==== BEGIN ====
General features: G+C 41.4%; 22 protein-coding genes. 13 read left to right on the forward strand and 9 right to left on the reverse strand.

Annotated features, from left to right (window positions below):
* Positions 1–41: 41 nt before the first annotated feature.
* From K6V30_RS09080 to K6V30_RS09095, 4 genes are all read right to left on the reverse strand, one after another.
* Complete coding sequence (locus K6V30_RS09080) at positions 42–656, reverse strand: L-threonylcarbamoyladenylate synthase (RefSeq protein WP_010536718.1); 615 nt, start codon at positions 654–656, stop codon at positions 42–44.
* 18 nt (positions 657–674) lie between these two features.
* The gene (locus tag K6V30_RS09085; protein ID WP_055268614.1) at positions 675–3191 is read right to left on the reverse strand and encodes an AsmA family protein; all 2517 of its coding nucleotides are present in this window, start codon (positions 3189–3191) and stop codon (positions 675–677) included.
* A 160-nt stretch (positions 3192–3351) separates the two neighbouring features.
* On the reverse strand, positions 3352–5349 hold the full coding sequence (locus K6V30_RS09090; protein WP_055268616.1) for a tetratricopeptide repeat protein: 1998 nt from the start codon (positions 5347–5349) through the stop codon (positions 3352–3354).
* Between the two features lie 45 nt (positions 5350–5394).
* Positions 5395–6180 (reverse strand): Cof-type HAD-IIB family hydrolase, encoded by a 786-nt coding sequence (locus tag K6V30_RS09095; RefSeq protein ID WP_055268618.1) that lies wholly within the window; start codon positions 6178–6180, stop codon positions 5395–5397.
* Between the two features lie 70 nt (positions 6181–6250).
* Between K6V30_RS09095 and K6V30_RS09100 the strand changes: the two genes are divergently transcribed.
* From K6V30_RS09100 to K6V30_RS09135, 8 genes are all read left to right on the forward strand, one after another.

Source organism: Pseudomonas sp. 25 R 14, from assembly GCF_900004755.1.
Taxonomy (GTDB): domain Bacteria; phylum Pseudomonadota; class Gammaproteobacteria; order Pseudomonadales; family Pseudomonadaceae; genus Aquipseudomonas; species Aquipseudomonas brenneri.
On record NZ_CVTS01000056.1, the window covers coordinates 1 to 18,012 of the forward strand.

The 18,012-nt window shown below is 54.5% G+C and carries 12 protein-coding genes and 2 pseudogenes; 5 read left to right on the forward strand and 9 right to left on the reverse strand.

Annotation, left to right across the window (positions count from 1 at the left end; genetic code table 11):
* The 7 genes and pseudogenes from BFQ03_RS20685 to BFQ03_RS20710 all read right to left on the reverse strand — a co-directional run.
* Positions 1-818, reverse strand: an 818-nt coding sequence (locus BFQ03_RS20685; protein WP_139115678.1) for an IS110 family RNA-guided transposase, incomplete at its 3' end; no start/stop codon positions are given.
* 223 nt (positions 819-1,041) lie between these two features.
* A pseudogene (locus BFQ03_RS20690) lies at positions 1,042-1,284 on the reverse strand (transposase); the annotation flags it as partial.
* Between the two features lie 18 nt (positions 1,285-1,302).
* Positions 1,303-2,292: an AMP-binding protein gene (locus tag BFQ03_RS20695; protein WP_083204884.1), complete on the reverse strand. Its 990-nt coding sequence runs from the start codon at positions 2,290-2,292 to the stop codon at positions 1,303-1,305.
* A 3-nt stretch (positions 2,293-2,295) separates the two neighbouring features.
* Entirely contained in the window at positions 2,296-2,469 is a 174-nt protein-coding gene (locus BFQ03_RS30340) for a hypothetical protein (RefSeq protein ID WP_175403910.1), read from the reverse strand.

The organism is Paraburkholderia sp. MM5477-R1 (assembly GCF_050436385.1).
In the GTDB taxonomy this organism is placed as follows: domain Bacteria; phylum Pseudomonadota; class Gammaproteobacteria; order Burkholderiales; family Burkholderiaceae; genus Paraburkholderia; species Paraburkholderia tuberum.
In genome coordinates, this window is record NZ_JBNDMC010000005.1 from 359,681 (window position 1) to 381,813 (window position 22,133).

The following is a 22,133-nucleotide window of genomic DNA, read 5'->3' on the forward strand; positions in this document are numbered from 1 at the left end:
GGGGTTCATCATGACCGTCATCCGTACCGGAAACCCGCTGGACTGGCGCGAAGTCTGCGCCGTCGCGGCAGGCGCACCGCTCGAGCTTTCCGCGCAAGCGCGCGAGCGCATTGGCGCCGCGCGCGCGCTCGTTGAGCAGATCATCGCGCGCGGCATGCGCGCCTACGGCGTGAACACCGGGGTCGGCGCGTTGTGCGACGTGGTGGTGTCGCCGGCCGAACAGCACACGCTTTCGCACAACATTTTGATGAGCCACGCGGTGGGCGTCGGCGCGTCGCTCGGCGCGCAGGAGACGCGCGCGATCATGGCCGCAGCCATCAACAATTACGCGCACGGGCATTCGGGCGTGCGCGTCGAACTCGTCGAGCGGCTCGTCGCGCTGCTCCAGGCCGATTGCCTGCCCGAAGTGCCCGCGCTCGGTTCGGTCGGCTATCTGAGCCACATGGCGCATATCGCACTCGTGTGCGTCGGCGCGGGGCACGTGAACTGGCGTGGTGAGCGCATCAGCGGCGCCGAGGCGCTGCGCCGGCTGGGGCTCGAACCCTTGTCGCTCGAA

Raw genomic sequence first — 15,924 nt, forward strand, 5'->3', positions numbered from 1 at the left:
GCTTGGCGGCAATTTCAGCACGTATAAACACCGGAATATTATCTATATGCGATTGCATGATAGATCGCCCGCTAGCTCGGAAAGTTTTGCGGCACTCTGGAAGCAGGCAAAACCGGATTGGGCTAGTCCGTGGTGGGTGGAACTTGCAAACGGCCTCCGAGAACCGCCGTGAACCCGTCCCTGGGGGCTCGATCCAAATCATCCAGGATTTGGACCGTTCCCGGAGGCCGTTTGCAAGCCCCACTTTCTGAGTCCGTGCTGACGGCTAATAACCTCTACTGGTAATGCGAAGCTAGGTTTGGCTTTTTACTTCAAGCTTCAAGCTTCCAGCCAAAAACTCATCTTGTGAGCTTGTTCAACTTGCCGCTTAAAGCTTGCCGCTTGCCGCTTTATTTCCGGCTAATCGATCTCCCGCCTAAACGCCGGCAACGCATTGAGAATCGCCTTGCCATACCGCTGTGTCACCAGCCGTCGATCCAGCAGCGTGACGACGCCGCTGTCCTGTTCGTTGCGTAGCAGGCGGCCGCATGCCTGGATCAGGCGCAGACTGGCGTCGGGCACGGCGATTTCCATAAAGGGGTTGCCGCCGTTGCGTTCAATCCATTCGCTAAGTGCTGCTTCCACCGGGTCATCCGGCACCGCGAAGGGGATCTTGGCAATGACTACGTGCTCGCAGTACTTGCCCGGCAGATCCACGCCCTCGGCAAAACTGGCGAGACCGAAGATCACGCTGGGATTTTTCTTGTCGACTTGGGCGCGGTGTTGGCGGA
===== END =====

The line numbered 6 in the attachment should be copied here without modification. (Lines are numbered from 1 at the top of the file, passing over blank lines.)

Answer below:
* 18 nt (positions 657–674) lie between these two features.